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Scheme 17 Organocatalytic asymmetric Mukaiyama–Michael reaction.

Recently, we found that Fe(OTf)3 could efficiently catalyse the 1,6-conjugate addition of FSEEs to para-quinone methides 60, allowing the synthesis of β,β-diaryl α-fluorinated ketones 61 (Scheme 18).23g The products were readily converted to β,β-diaryl fluorinated ester 62 or alcohol 63 by a single oxidation or reduction process.


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Scheme 18 1,6-Conjugate addition of FSEEs to para-quinone methides.

5. Protonation

Catalytic enantioselective protonation of α-fluorinated enolates provides straightforward access to chiral α-secondary α-fluoro carbonyl molecules that are otherwise difficult to access.33 Early in 2000, Yamamoto et al. disclosed an enantioselective protonation of fluoroketene silyl acetal by Lewis acid-assisted chiral Brønsted acid catalysis, allowing the preparation of α-fluorophenylacetic acid with 70% ee.33a Later, the Ooi group employed chiral ionic Brønsted acid catalysis to realize a highly enantioselective protonation of alkyl substituted fluoroketene silyl acetal.33b The catalytic asymmetric protonation of MFSEEs was first attempted by Levacher, Oudeyer and co-workers in 2008.21a They found that the use of (DHQ)2AQN could deliver α-fluoro tetralone in 75% ee. Nevertheless, the improvement of enantioselectivity and the extension of substrate scope for the diverse synthesis of optically active α-fluoroketones is still much sought after.

By bifunctional tertiary amine catalysis, we recently achieved a highly enantioselective protonation of MFSEEs 12 using water as the proton source. Cinchonidine derived squaramide 64a delivered a variety of chiral α-secondary α-fluoroketones 65 in 36–98% yield with 72–91% ee (Scheme 19).21c It should be mentioned that valuable chiral α-deuterated α-fluoroketones could be achieved in 90% ee with >92% deuteration for the first time, when the reaction was performed in MeOD using D2O as the deuterium source.


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Scheme 19 Enantioselective protonation of MFSEEs.

Additionally, the use of chlorinated silyl enol ether 66 only afforded 67 in 81% yield with 0% ee, in contrast to the 76% yield of 65a with 88% ee obtained by using MSFEE 12a, which implied that fluorine substitution played a crucial role in enantiofacial control. Based on these results, along with our previous finding of the influence of C–F⋯H–O interactions on the organic reactions, we proposed a plausible transition state as shown in Scheme 19. The silyl enol ether 12 was activated by the tertiary amine moiety of catalyst 64avia the n–σ* interaction between the silicon and nitrogen atom, whilst the squaramide part interacted with the oxygen atom of water. Notably, we believed that C–F⋯H–O interactions between the bound water and the fluorine atom of 12 existed and played a key role in directing a favorable attack to achieve the observed high enantiofacial control. Otherwise, it was hard to understand why chlorinated silyl enol ether 66 afforded the racemic product.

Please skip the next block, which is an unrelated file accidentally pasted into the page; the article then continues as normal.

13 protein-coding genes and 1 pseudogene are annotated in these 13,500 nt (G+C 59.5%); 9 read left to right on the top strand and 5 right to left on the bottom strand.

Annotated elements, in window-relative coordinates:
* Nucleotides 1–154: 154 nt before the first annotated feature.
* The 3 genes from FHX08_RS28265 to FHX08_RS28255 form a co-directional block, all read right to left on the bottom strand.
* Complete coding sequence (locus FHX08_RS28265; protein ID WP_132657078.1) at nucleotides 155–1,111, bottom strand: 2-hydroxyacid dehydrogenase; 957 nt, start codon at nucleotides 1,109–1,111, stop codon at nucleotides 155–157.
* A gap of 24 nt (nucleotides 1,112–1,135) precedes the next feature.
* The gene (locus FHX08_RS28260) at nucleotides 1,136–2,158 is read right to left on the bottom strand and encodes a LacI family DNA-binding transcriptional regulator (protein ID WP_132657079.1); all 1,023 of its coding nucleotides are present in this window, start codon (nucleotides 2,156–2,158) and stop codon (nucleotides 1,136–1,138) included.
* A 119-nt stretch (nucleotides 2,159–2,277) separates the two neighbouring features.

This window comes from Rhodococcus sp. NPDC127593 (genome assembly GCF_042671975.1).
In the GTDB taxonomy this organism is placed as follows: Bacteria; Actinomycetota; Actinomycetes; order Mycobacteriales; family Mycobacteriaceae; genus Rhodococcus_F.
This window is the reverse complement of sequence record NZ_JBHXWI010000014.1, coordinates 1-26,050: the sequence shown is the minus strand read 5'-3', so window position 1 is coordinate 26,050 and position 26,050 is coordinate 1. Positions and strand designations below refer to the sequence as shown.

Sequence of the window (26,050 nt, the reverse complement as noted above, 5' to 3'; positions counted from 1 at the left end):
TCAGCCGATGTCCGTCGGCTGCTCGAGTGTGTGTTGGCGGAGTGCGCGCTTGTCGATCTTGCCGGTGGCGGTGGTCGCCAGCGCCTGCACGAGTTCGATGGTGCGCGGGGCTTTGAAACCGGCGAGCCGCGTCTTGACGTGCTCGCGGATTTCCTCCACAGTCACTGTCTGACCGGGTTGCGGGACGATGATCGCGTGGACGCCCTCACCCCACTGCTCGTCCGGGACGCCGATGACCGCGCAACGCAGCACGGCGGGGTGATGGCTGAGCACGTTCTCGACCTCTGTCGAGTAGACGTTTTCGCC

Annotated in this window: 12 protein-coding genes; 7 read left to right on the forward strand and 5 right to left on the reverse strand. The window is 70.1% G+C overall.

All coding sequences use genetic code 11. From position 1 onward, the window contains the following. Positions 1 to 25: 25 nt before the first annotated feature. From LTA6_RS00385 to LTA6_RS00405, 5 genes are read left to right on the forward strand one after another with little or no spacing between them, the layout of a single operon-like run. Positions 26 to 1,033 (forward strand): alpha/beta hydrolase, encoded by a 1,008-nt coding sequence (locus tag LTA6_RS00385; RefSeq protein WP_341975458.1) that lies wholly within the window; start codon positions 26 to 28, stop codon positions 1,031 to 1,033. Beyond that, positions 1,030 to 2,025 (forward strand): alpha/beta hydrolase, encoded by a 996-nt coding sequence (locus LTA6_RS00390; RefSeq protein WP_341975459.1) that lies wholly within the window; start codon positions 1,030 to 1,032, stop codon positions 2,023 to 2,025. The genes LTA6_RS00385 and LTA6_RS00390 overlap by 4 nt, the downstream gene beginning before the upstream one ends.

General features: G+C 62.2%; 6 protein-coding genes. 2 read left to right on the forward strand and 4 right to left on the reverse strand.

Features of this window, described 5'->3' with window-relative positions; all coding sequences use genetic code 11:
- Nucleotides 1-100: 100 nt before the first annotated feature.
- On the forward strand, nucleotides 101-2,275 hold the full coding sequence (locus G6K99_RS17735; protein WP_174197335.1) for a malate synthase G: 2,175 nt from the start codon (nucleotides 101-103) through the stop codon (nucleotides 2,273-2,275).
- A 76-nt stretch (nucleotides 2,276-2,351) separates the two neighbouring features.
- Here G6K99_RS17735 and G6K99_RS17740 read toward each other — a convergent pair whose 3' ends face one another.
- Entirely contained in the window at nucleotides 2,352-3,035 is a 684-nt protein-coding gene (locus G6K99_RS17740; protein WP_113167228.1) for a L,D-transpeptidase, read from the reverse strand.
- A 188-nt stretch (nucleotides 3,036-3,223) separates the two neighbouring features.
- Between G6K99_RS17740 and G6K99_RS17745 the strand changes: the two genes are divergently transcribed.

6. Olefination reactions

Apart from the above traditional reactions of silyl enol ethers, we also tried to develop new reactions by using the C–F bond of FSEEs as a synthetic handle. Distinct from traditional Rh- or Cu-catalysed [3+2] cycloaddition or cyclopropanation of silyl enol ethers and diazocarbonyls,34 an unprecedented cationic Au(I)-catalysed highly stereoselective olefination of diazo reagents with FSEEs was discovered (Scheme 20),24a with our interest in the functionalization of diazo compounds by Au(I) catalysis.35 Both diazooxindoles 68 and acyclic aryl diazoacetates 69 readily reacted with FSEEs 1 or 71 to give all-carbon or fluorinated tetrasubstituted olefins 70 and 72 in excellent stereoselectivity, under the action of 3 mol% Ph3PAuOTf and 5 mol% IPrAuSbF6, respectively. This novel olefination possibly started from the attack of FSEEs to Au–carbene I, generated in situ from the decomposition of diazo reagents by Au(I) species, to give the intermediate II, which subsequently underwent an elimination of the fluorine atom to deliver the functionalized tetrasubstituted alkenes. These stereodefined tetrasubstituted olefins could be readily converted to various polysubstituted heterocycles 73–76.
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Scheme 20 Au(I)-catalysed olefination of FSEEs with diazo reagents.

Fluorine effects were observed in this Au(I) catalysed olefination reaction as well (Scheme 21). For instance, the reaction of 68a with difluoroenoxysilane 1a gave product 70b in 82% yield with >20[thin space (1/6-em)]:[thin space (1/6-em)]1 E/Z selectivity within 20 min. In sharp contrast, when using dichlorinated or nonfluorinated analogues 27 and 14 instead of 1a, the corresponding products 77 and 78 were only obtained in 18% yield with 2.9[thin space (1/6-em)]:[thin space (1/6-em)]1 E/Z ratio and 22% yield after 4.5 h, respectively. This observation is also distinct from previous results that under metal catalysis, FSEEs showed lower activity than the non-fluorinated ones,18k,19b suggesting that the influence of fluorine substitution might have some relationship with the catalysts and the reaction types, an area waiting for investigation.